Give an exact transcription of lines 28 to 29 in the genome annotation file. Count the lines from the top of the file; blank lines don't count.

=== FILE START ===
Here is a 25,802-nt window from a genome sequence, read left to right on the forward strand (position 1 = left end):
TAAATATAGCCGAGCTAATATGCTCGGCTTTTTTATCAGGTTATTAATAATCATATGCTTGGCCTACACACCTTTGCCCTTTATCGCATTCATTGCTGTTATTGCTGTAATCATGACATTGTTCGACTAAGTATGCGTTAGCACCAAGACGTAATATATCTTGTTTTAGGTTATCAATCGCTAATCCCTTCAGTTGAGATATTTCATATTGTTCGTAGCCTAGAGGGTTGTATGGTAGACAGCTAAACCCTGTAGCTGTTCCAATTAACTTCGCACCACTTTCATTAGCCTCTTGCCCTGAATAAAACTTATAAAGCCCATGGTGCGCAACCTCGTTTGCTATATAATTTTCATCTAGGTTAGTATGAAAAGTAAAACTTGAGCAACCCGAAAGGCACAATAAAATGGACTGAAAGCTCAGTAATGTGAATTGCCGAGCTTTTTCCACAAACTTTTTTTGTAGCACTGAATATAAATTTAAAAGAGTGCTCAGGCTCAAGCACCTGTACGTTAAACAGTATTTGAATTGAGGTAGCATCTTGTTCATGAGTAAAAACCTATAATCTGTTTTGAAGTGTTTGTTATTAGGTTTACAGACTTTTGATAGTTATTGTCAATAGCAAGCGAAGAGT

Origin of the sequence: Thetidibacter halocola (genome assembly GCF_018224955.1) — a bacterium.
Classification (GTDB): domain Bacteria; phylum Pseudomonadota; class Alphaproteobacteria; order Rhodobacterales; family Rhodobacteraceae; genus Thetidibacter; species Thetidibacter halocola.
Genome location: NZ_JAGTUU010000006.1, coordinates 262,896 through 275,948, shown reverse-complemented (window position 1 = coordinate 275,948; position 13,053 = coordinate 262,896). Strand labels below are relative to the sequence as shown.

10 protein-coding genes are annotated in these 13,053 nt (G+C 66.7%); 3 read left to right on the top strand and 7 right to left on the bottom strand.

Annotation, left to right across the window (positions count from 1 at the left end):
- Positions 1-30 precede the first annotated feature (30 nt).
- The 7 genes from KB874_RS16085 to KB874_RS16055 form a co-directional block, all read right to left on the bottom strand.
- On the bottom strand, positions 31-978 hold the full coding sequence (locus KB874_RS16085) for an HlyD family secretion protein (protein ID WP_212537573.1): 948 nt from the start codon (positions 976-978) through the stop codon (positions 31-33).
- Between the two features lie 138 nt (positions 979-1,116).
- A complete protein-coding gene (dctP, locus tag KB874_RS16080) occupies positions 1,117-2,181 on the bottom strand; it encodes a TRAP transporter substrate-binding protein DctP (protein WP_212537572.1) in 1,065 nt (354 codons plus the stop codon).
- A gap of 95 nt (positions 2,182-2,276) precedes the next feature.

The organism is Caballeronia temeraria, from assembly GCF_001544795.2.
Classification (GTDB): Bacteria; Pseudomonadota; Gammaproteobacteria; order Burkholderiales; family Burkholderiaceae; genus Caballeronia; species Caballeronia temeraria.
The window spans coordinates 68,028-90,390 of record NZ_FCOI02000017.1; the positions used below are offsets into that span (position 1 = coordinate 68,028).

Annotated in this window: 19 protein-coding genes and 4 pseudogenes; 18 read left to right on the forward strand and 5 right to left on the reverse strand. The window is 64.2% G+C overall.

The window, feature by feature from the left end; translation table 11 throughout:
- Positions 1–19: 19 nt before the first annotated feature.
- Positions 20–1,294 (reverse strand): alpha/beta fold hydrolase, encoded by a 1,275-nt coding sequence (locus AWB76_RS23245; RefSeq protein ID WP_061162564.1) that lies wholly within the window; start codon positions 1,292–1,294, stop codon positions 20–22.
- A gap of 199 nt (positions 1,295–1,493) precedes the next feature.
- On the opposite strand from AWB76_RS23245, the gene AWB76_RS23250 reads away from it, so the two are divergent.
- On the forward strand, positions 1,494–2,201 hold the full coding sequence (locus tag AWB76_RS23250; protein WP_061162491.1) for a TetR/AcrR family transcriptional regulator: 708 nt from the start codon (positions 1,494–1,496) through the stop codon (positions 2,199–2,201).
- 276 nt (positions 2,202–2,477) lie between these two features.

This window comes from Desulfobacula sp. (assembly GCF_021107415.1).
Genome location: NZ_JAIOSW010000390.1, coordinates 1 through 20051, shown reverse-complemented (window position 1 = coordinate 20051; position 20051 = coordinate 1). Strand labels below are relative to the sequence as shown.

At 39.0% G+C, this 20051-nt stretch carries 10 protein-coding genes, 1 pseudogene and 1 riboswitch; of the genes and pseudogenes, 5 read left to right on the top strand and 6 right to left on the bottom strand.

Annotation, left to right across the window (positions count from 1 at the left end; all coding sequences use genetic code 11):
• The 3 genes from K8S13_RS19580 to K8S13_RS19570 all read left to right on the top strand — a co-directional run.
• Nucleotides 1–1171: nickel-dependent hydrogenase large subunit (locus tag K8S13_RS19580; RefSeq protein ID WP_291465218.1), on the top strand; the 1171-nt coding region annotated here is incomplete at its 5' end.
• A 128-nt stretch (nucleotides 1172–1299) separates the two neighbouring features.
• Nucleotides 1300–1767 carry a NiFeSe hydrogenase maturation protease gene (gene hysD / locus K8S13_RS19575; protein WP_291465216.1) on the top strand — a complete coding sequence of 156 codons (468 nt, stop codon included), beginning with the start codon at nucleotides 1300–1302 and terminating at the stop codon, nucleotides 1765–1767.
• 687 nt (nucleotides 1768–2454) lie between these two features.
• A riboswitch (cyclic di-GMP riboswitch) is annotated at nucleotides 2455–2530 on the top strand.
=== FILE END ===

Annotation, left to right across the window (positions count from 1 at the left end; all coding sequences use genetic code 11):
• The 3 genes from K8S13_RS19580 to K8S13_RS19570 all read left to right on the top strand — a co-directional run.